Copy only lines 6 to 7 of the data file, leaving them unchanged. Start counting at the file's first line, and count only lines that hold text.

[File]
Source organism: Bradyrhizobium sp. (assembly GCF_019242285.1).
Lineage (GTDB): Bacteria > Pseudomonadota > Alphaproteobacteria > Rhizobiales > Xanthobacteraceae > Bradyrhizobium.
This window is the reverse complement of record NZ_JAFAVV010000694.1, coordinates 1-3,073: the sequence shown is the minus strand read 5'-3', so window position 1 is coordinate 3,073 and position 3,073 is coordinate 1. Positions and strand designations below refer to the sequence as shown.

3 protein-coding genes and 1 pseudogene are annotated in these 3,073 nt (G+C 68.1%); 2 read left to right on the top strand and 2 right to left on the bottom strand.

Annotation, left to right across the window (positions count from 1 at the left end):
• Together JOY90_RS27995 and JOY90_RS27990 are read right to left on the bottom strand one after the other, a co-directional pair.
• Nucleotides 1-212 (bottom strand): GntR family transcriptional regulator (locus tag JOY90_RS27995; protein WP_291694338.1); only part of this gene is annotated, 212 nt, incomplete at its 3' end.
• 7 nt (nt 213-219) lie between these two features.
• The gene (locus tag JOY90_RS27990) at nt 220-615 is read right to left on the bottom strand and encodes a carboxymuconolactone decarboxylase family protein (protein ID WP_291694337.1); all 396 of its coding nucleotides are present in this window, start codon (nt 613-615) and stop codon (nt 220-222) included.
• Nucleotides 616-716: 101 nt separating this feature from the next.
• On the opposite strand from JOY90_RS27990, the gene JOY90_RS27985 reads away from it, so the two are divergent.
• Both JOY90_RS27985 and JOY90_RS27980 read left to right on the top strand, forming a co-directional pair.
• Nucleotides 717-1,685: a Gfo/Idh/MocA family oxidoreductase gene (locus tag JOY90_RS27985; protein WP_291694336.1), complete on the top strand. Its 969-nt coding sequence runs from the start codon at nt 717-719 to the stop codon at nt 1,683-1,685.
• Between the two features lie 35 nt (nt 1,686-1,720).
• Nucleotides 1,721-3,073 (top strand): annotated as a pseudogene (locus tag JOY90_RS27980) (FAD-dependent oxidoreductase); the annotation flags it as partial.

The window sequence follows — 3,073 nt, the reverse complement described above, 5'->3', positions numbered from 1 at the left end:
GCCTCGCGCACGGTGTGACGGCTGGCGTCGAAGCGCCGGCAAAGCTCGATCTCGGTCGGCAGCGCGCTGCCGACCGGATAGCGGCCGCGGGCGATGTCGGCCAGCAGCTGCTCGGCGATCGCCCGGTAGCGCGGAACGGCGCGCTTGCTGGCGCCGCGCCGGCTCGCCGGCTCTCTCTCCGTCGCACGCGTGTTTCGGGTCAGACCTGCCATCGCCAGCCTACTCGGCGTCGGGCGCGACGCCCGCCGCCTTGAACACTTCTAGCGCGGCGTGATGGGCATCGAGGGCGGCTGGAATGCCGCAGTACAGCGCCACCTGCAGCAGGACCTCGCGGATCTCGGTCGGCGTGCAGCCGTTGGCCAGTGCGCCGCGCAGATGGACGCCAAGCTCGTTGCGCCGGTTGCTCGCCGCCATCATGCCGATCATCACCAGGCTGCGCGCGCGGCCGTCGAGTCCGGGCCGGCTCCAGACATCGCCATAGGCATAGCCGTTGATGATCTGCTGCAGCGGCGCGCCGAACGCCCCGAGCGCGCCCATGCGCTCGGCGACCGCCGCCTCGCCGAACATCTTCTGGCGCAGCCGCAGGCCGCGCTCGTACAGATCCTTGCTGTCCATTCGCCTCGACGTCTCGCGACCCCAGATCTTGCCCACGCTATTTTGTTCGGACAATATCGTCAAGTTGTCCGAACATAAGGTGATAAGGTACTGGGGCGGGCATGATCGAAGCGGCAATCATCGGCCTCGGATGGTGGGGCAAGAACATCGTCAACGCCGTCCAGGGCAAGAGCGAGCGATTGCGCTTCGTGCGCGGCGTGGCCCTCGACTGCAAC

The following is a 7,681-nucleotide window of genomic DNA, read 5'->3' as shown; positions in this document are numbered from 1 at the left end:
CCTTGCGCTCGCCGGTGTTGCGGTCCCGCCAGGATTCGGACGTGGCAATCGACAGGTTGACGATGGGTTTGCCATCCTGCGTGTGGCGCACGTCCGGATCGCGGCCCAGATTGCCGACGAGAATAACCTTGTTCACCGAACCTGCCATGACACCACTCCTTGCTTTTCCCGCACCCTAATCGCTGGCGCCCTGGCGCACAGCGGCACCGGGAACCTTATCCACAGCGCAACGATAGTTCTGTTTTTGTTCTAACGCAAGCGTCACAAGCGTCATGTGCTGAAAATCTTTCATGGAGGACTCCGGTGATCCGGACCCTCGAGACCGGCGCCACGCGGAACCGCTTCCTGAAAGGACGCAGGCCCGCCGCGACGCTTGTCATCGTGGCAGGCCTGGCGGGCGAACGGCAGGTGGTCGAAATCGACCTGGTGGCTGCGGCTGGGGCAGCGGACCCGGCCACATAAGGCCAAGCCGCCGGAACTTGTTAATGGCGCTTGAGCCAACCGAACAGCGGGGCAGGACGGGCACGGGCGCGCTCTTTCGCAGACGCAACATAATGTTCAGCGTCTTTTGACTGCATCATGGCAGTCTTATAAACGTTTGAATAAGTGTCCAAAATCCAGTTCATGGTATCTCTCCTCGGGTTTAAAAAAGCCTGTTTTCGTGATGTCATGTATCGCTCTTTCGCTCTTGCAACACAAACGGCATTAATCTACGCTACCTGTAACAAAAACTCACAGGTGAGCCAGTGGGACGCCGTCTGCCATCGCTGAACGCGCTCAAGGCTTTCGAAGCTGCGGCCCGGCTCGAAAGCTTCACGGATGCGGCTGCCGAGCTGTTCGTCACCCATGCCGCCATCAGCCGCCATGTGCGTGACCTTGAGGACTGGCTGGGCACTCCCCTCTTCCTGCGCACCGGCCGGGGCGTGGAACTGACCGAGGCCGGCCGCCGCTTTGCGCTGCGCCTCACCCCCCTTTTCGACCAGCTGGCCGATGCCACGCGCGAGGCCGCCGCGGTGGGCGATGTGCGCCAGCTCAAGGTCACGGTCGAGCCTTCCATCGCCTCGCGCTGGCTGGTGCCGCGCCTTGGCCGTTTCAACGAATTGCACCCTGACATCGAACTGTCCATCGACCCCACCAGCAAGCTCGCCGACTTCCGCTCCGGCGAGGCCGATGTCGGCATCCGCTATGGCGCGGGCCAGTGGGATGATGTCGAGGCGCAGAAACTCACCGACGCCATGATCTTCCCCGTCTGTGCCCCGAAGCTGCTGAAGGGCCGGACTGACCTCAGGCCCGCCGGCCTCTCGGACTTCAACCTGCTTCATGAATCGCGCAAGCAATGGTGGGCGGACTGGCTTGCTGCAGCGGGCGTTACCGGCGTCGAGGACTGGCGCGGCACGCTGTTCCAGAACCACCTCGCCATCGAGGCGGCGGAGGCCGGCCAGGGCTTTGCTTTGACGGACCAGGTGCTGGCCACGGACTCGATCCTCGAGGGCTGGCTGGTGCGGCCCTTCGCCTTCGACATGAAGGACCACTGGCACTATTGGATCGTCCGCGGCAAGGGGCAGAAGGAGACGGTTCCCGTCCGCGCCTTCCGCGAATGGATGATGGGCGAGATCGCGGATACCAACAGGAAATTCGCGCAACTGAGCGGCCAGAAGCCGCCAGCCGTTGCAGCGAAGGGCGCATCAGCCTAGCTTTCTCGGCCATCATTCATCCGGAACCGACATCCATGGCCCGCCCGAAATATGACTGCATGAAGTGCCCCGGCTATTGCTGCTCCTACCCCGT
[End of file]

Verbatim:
• Together JOY90_RS27995 and JOY90_RS27990 are read right to left on the bottom strand one after the other, a co-directional pair.
• Nucleotides 1-212 (bottom strand): GntR family transcriptional regulator (locus tag JOY90_RS27995; protein WP_291694338.1); only part of this gene is annotated, 212 nt, incomplete at its 3' end.